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Geologic

Geologic hazards exist in all U.S. states and territories and can be caused by a variety of factors, including human modification of land.  Geologic hazards can occur quickly, often with little notice.  The best way to prepare is to stay informed about changes in-and-around your home, workplace, or other location that could signal a geologic issue.


Karst Topography

o   Karst topography forms in regions where rainfall is plentiful and where bedrock consists of carbonate-rich rock, such as limestone, gypsum, or dolomite.  Karst landscape is characterized by caves, sinkholes, fissures and underground streams.

o   The hazards most associated with karst topography is sinkholes, which occur when the roof of a cave becomes too thin to support weight of the bedrock over it, or a fracture in limestone bedrock is enlarged by water dissolving the limestone.

o   The only way to avoid karst hazards is to avoid building structures or living on karst, which is unrealistic.

o   Avoid building or buying a built structure on a sinkhole that has been filled. Do your research on the property, ask questions of the seller, observe geologic conditions around the area of the property, such as shallow depressions and arch-shaped cracks in the soil, and check for damage to structures around or adjacent to the property.

o   If a sinkhole develops under a structure, the foundation should be shored up as quickly as possible.

o   Do not continue to stay in a structure if a sinkhole forms under it or near it.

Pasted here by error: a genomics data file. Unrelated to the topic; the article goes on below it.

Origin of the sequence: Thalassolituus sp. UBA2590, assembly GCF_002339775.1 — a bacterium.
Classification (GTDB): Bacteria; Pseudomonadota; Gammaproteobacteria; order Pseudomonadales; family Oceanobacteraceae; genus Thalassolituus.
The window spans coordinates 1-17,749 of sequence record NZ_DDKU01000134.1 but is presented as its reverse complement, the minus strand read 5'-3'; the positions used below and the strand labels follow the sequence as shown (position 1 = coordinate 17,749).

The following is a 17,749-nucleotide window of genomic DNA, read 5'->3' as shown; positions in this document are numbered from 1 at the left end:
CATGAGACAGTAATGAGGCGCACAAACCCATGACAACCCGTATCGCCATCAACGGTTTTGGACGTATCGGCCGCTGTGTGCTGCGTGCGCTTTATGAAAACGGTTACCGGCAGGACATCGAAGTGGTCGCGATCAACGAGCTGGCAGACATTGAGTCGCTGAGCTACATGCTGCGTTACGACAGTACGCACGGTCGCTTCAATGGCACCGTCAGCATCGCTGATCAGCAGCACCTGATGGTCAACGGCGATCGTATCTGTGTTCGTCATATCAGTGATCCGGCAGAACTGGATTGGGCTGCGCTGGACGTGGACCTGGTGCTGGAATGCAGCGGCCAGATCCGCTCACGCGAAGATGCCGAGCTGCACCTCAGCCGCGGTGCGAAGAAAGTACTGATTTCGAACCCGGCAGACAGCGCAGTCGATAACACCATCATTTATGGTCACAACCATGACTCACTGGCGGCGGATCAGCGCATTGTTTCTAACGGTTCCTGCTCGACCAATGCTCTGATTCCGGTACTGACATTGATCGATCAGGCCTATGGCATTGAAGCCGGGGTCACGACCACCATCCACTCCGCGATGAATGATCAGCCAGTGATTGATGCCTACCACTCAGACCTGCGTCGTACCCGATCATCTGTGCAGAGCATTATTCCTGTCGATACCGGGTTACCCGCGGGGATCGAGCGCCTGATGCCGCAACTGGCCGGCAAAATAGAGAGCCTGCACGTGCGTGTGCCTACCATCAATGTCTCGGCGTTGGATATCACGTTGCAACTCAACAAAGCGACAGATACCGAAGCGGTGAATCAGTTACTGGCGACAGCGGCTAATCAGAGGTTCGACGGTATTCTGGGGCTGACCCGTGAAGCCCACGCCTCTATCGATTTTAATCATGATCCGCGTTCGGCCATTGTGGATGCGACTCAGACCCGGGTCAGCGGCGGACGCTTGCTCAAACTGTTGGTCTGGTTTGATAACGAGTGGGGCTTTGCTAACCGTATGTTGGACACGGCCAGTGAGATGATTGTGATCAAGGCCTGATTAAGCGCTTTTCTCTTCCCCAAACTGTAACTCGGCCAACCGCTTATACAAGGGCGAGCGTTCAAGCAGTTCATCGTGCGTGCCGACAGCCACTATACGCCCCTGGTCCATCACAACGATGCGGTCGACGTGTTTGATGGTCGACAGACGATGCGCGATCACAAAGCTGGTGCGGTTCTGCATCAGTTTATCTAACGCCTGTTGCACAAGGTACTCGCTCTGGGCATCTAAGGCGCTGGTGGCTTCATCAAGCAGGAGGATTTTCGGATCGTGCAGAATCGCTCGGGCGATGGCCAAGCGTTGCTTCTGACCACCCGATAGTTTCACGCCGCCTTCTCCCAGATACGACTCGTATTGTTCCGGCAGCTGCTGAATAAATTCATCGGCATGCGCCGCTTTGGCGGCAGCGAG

o   Consult a professional geologist with experience in identifying karst topography and an engineer experienced in sinkhole remediation.


Landslides

o   Landslide problems can be caused by land mismanagement, particularly in mountain, canyon, and coastal regions.  Land-use zoning, professional inspections, and proper design can minimize many landslide problems.

o   Prevent landslides by following proper land-use procedures – avoid building near steep slopes, close to mountain edges, near drainage ways, or along nature erosion valleys.

o   Be familiar with the land around you.  Research the area for any previous landslides.

o   Get a ground assessment of your property and consult a professional for advice on appropriate preventive measures for your home or business.

o   If you are at risk for a landslide, consult your insurance agent.

o   Move away from the path of a landslide as quickly as possible.  List for unusual sounds that might indicate moving debris, such as trees cracking or boulders knocking together.

o   If you are near a stream or channel, be alert for any sudden increase or decrease in water flow and notice whether the water changes from clear to muddy.

o   Curl into a tight ball and protect your head if escape from a landslide is not possible.